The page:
OP-ED Cadiz plan a vetted project that will bring jobs, water security
Category : News
By Paul Granillo, Special to The Desert Sun (Op/Ed)
April 26, 2017
Earlier this month, the Interior Department reversed course on a controversial policy that blocked the development of much needed infrastructure, water and jobs in Southern California, including the Cadiz Valley Water Conservation, Recovery & Storage Project. The Cadiz Water Project is a public-private partnership of Cadiz Inc. and Southern California public water agencies that will capture and conserve groundwater presently lost to evaporation at Cadiz Inc.’s private agricultural property in the Mojave Desert and make it available as a new water supply for 400,000 Southern Californians.
The project would add up to 1 million acre-feet of new groundwater storage capacity to Southern California’s bankingportfolio. The construction and implementation of this privately financed project would create and support 5,900 jobs,including 600 jobs for veterans, and generate $6 billion in savings to Southern California ratepayers over 50 years.
Since the project was downsized and re-designed in 2009, the hydrology and geology of the Cadiz Valley aquifer system have been studied by independent experts, including former USGS officials. These studies were put out for public review by federal, state and local agencies in accordance with the stringent California Environmental Quality Act (CEQA). Project design was limited in size and scope to avoid impacts to the desert environment and includes a comprehensive groundwater management plan with a firm “floor” on project operations. The county of San Bernardino approved and will enforce a strict groundwater management plan.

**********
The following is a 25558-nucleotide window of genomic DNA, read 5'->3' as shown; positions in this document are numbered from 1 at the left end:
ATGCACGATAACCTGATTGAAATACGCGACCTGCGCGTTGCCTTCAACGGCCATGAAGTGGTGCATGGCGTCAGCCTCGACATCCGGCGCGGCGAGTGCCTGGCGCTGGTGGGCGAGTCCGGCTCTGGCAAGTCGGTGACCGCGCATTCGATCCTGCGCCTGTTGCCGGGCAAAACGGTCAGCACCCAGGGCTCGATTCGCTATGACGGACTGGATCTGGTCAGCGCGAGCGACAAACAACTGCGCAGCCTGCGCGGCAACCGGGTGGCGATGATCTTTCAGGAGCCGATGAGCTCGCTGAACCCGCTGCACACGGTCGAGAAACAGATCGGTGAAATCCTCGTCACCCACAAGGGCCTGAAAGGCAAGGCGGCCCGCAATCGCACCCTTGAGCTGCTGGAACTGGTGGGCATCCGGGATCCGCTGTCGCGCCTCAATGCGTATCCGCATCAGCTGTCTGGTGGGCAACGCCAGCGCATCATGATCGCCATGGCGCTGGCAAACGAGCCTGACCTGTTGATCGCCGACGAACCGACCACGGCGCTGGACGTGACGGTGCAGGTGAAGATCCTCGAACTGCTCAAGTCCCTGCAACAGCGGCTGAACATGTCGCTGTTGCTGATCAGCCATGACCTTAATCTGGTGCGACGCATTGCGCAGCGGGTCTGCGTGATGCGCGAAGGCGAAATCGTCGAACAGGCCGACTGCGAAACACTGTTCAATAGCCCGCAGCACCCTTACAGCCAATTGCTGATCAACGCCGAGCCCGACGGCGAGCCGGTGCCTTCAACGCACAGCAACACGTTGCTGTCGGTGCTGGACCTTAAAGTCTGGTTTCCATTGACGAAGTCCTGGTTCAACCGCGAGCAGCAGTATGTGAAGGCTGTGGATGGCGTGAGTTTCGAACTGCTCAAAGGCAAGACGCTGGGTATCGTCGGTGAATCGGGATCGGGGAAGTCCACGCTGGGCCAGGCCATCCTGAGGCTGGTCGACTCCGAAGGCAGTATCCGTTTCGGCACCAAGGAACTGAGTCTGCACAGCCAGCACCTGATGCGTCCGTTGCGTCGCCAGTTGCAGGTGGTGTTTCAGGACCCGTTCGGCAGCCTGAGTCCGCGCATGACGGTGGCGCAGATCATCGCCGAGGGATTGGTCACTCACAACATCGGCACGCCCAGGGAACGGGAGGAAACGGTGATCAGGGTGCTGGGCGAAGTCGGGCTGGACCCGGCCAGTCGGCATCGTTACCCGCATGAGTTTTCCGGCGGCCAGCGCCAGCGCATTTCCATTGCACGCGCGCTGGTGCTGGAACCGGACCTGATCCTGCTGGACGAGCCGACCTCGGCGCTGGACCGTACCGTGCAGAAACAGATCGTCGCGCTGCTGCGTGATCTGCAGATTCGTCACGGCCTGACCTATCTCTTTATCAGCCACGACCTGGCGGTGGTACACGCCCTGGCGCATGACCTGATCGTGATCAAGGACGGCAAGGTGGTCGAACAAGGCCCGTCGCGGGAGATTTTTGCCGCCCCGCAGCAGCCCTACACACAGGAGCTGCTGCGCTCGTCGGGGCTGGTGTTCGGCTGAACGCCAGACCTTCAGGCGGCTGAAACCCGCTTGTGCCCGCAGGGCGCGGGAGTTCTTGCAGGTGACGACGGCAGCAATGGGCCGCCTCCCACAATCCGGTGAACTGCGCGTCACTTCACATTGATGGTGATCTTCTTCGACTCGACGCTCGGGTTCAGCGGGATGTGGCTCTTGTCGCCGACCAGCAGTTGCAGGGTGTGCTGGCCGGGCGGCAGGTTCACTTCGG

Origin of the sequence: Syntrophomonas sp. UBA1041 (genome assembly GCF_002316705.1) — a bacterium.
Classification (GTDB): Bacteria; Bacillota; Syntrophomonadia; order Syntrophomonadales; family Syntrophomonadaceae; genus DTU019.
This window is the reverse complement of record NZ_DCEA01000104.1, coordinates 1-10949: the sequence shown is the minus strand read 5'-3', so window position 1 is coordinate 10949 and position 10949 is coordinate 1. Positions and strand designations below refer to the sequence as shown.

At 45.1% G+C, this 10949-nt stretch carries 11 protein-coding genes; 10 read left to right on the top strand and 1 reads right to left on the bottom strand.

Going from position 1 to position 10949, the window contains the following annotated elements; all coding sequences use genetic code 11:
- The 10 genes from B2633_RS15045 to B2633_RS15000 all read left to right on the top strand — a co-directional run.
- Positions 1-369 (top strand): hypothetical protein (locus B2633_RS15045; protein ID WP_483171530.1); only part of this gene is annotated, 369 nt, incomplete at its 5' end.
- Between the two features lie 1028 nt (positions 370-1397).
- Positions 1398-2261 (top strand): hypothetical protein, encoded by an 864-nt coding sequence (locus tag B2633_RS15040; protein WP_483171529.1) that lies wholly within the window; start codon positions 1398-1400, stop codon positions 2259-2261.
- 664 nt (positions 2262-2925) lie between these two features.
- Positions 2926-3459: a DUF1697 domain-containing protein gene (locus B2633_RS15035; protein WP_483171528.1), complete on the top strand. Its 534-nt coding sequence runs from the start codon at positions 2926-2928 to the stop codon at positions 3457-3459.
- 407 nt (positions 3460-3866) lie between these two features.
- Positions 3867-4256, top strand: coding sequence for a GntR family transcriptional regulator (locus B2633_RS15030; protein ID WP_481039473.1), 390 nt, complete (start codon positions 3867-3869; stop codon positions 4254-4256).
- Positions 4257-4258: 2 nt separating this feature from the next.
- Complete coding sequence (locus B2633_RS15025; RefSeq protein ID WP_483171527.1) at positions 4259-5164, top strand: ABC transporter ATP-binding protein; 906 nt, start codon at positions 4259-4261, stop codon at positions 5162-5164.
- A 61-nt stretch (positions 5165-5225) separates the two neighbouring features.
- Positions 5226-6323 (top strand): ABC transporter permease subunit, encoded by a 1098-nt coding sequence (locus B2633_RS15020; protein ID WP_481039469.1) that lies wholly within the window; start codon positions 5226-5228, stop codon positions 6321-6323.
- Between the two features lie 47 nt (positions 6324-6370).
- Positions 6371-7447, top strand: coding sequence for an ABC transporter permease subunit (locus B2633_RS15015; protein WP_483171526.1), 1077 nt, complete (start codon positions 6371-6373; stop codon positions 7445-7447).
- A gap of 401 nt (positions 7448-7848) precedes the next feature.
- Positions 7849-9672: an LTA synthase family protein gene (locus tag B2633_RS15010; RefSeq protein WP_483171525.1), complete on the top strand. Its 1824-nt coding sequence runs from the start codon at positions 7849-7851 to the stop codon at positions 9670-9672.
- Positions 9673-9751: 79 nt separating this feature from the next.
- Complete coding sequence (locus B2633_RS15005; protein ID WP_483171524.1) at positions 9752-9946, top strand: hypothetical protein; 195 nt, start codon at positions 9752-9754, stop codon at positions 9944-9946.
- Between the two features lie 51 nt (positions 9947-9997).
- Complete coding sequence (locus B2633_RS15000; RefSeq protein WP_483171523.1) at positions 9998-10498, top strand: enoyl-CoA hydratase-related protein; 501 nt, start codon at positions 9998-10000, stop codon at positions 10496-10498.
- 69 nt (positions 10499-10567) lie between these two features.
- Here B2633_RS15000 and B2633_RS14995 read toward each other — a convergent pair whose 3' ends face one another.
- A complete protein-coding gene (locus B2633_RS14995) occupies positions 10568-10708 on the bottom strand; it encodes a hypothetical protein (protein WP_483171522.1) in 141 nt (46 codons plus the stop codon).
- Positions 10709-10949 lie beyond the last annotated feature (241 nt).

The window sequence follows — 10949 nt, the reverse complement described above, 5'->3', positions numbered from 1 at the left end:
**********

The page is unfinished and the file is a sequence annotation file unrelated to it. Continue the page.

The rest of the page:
A project conveyance pipeline would be tucked into an existing railroad right-of-way (ROW) to avoid any impacts to nearby public lands. The project’s studies and review documents were approved by two public agencies, upheld in California Superior Court and sustained in the California Court of Appeal in 2016. Concerns and challenges raised by groups including the National Parks Conservation Association and Center for Biological Diversity were rejected by the courts.
In 2015, as construction was about to commence, the Bureau of Land Management’s (BLM) California office issued a controversial evaluation of the Cadiz Water Project. It said the proposed use of a railroad ROW for the project’s pipeline would need a new, separate permit. This finding was the first of its kind from the federal government, contrary to historical precedent that encouraged the use of railroad corridors for longitudinal infrastructure – fiber optic lines, gas and sewer lines – in order to protect federal lands from environmental impacts. Earlier this year, a bipartisan group in Congress requested that the BLM withdraw the previous administration’s policy and overturn the Cadiz evaluation. On March 1, the BLM responded by withdrawing the policy and is expected to address the Cadiz ROW request soon.
Without a doubt, the desert is deserving of protection and care, so projects there require thoughtful review before proceeding. But this is not a case of avoidance of review, or no review at all; with Cadiz, review and approvals have been sought and granted over several years.
Indeed, and often ignored by opponents, in addition to the CEQA approvals received by this project in 2012, an earlier version of the project that would have been built on federal lands was reviewed and approved by BLM in 2002. The current calls for review of the railroad ROW by project opponents are not about better protecting the environment. Sadly, it’s simply a strategy to delay the water supply, storage capacity and jobs the project would provide.
Email Paul Granillo, President & CEO of the Inland Empire Economic Partnership